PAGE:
This pilot study was an opportunity for the co-researcher and research team to try new ways of conducting inclusive research, particularly using the housing pathways framework. While there were many lessons learnt from the experience, the following five were the most impactful in terms of process and outcomes. Firstly, while the co-researcher and university researcher discussed the way in which the transcripts would be used and chose not to use other mediums through which to engage with them, having the transcripts presented in more than one way would have most likely improved the data analysis and helped to encourage engagement with the material (García Iriarte et al. 2023; Strnadová et al. 2022). Secondly, much of the work on the pilot study was completed by just the co-researcher and the university researcher. García Iriarte et al. (2023) and Stevenson (2014) convincingly demonstrated the benefits of the peer group in conducting inclusive research, both in terms of outcomes and in providing members with informal support. It may be useful to consider group data analysis for larger inclusive data analysis projects. Thirdly, through the plain language version of the housing pathways framework, we were able to effectively and inclusively use a complex conceptual framework for analysis and discussion. We suggest that accessibility is the key to previously closed off information and ways of knowing, and, in fact, accessibility is foundational to the inclusive research model proposed by Schwartz et al. (2020). Fourthly, while the presentation of the conceptual material was successful, its implementation requires further consideration. This process was time consuming and repetitive and while some of this cannot be avoided, again, it may be beneficial to consider different ways of making the process of using theory more accessible, such as through creative arts (Cousik et al. 2017). Finally, it is important to continue to engage with co-authorship processes and test different means of achieving co-authorship aims. In particular, as Strnadová and Walmsley (2018) suggested, information sharing through academic journals does not need to be the only method of co-authorship and dissemination. Other media may be more useful, particularly in terms of advocacy and awareness-raising. With regard to the pilot study, co-authorship in an academic journal was a goal of both the co-researcher and university researchers. However, identifying other co-authorship goals early in the inclusive research process would likely have expanded the co-authorship approach and related options.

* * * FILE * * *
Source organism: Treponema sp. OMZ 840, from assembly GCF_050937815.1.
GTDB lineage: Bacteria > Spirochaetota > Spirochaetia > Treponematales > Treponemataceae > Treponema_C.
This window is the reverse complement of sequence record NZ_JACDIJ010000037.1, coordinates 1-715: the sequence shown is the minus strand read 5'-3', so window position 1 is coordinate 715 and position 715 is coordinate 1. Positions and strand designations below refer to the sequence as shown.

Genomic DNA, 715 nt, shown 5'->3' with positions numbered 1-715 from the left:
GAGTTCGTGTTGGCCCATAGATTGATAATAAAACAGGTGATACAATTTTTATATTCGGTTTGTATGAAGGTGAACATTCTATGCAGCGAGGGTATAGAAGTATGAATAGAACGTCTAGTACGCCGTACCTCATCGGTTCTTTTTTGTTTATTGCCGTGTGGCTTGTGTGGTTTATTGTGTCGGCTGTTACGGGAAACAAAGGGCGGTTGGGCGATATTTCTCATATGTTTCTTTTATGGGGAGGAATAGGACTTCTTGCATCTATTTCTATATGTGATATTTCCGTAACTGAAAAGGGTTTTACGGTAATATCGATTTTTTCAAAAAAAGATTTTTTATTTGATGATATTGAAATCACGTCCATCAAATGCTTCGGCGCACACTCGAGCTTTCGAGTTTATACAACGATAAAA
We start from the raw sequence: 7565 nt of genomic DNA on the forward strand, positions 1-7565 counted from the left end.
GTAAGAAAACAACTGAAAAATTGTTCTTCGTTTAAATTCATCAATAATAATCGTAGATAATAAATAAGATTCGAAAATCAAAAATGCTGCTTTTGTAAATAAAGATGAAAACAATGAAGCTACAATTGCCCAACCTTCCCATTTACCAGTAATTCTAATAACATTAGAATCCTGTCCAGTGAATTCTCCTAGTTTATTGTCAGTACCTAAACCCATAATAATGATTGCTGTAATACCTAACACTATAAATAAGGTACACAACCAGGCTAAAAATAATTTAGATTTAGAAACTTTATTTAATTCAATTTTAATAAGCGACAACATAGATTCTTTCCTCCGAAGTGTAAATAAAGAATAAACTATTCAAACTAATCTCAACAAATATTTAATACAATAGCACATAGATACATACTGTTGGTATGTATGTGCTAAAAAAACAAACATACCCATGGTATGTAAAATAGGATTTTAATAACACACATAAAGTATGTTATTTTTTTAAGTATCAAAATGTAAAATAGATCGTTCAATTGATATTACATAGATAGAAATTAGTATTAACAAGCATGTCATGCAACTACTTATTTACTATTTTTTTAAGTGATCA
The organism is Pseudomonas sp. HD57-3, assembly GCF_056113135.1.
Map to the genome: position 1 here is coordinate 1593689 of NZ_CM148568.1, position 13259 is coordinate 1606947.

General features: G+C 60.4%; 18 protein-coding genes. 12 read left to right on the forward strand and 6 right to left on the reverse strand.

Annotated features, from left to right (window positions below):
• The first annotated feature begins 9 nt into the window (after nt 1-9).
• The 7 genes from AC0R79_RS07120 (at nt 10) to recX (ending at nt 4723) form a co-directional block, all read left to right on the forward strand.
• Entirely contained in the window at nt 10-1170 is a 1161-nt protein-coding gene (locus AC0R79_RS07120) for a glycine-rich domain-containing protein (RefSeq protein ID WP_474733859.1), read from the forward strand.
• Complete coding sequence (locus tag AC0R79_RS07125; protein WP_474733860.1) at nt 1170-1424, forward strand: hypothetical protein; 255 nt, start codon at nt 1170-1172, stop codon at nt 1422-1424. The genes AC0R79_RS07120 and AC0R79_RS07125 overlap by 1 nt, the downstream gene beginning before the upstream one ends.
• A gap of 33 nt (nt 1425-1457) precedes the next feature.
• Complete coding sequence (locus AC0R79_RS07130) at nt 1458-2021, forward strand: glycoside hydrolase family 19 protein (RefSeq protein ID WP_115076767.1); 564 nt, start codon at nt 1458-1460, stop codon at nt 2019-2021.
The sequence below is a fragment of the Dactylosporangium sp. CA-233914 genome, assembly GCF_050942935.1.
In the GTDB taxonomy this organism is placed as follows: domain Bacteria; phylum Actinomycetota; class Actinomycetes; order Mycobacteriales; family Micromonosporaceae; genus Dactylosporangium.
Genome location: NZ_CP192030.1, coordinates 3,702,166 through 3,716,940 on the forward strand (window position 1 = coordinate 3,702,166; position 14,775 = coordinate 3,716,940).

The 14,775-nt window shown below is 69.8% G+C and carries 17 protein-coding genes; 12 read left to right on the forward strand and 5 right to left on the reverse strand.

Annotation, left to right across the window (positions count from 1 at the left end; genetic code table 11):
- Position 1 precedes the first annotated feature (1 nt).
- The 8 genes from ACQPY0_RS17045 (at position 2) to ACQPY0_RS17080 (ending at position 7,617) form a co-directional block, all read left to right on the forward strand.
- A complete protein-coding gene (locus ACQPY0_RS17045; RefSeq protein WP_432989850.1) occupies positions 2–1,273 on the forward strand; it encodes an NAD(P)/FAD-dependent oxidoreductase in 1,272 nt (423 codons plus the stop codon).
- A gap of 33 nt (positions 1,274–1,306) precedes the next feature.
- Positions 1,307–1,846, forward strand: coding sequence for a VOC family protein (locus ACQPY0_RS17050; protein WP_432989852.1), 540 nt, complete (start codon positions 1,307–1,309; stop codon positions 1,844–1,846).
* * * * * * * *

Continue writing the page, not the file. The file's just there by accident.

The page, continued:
4.1.2. Next Steps